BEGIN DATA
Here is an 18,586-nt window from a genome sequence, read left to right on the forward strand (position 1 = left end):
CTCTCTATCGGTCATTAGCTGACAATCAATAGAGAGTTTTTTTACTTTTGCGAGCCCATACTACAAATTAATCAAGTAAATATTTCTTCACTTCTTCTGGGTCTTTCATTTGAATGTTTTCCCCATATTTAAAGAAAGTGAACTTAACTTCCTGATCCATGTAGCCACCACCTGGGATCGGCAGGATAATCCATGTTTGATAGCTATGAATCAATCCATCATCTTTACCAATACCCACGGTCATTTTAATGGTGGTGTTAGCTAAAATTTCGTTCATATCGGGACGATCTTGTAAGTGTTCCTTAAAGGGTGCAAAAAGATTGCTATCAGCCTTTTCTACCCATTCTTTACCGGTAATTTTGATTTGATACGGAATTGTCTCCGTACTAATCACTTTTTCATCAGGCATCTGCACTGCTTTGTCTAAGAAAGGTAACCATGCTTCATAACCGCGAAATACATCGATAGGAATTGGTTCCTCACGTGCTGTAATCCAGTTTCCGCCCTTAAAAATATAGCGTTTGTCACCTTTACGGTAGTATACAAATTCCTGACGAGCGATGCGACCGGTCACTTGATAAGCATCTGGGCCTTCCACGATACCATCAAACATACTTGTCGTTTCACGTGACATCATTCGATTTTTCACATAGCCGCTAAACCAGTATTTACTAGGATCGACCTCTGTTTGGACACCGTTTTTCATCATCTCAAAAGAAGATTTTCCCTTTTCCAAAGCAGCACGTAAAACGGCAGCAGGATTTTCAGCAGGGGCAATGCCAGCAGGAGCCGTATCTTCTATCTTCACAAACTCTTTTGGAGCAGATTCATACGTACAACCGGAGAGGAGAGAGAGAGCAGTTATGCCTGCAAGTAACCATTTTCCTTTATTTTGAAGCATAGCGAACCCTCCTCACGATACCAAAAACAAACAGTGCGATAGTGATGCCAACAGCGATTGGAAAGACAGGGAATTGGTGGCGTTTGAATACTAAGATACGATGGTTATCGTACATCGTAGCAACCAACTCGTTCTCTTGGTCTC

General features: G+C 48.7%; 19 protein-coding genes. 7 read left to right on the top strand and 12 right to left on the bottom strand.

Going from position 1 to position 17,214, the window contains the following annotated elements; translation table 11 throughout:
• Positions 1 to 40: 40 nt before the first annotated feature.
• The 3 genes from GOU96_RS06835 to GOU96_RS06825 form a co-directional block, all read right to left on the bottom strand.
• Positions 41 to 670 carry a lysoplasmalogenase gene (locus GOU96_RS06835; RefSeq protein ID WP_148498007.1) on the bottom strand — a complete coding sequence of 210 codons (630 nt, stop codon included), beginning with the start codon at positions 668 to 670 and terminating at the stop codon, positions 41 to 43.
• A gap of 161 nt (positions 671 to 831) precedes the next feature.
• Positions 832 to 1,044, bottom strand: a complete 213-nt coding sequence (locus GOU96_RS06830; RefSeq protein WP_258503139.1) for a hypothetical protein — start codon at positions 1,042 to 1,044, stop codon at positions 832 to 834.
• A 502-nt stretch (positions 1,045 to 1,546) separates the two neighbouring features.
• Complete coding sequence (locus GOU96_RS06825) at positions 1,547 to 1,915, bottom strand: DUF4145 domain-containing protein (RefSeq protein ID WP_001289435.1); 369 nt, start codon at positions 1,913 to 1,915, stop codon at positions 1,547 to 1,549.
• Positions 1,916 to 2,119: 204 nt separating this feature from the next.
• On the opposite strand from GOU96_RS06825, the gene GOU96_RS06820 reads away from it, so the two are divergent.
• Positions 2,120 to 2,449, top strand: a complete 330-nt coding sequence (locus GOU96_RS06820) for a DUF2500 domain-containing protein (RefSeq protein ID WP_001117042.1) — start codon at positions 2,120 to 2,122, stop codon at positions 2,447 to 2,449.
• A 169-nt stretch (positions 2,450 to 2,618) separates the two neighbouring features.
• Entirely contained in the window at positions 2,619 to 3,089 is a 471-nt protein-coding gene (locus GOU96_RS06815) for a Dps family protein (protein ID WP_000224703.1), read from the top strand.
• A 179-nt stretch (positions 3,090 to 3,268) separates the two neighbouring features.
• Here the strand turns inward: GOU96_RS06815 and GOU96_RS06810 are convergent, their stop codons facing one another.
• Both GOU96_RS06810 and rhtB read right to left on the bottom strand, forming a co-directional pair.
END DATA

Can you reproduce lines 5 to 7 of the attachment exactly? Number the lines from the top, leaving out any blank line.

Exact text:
• Positions 1 to 40: 40 nt before the first annotated feature.
• The 3 genes from GOU96_RS06835 to GOU96_RS06825 form a co-directional block, all read right to left on the bottom strand.
• Positions 41 to 670 carry a lysoplasmalogenase gene (locus GOU96_RS06835; RefSeq protein ID WP_148498007.1) on the bottom strand — a complete coding sequence of 210 codons (630 nt, stop codon included), beginning with the start codon at positions 668 to 670 and terminating at the stop codon, positions 41 to 43.